Home is such a stupid idea, the kind of thing you slap on an embroidered pillow and give to an adoring grandmother. Home is where the heart is. There’s no place like home for the holidays. So on and so forth. I hate that. Home is not where the heart is. Taking up residence in your chest cavity would be awkward, not to mention gooey and a bit crowded, what with the lungs already being there.
Nadeem Aslam’s article in the Times brings up another kind of home and this is the home I believe in. Aslam found home in his cousin and her cooking, a splash of Pakistan in an apathetic London. This particularly surprised me. I read Aslam’s Maps for Lost Lovers and was appalled by how a good story got lost amidst a mess of ethereal language, kind of like tearing out pages of The Count of Monte Cristo and scattering them through fluttering sheets of perfumed chiffon. What’s the point? So to find such a straight-forward point made quietly without fuss was, for me, a joy. I think I’d actually like Aslam if he didn’t waste his time on the fluff.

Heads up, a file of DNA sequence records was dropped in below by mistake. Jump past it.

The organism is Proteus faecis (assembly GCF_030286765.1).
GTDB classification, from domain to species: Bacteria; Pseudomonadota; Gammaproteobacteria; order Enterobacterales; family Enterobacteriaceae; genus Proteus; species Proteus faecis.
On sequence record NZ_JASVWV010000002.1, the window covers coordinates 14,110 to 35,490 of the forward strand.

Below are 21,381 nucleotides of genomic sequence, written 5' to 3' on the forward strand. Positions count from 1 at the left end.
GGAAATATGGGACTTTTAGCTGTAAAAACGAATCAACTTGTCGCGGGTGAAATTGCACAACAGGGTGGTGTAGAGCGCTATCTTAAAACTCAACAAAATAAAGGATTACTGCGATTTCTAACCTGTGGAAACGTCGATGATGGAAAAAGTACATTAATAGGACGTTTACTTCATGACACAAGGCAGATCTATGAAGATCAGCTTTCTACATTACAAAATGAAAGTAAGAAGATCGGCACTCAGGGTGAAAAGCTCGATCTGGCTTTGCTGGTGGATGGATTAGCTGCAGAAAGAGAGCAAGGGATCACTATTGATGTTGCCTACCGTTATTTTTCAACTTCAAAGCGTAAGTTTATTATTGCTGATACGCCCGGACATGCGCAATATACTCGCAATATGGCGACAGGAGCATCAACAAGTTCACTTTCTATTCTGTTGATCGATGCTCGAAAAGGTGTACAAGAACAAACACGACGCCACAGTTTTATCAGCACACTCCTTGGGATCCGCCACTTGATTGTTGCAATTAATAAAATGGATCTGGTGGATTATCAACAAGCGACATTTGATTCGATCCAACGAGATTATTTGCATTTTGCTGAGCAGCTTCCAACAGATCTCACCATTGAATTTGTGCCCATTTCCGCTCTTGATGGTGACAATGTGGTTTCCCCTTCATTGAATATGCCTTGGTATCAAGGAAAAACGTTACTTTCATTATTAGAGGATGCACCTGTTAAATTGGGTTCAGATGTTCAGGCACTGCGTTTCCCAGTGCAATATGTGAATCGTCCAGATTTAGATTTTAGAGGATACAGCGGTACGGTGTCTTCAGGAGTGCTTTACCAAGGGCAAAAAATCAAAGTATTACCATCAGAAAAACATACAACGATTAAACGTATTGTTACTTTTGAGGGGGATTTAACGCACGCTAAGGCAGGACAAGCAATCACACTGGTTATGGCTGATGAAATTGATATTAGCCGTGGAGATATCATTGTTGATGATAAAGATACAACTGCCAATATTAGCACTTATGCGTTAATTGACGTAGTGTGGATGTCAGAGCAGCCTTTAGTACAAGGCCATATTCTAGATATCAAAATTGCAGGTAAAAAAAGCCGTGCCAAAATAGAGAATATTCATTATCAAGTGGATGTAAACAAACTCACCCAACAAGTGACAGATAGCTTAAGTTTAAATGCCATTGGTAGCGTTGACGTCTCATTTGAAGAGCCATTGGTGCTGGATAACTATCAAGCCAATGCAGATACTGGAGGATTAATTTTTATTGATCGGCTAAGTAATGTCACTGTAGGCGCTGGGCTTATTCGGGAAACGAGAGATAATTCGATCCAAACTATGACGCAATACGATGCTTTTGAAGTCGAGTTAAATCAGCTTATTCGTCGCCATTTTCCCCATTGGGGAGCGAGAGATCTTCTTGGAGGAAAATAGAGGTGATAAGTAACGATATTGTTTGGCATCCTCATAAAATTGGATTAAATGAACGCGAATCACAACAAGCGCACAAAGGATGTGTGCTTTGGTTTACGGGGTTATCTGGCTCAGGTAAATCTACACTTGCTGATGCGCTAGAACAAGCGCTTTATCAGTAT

Back to my point. I actually see what Aslam is talking about. I don’t live in my parents’ home in Connecticut anymore but I’m instantly home with them when Dad makes the coffee. I find home in simple roasted chicken and steamed broccoli, the dinner we often had on Sundays. I’m still looking for the perfect falafel, the kind I ate frequently when I lived in Cairo, and one day I hope to be able to recreate a dish called koshari, essentially a bowl of straight carbs with a spiced tomato-based sauce.
Home is in our experiences. It’s not a physical place, but in the smells and tastes and sounds of our comfortable environments. It’s in the things that remind us of love and happy times. I don’t think Cairo wanted me to call it home, but I did and I will always seek out physical reminders of that home. If anyone knows where to find good koshari in Maryland, let me know. I think I remember enough Arabic to express my gratitude.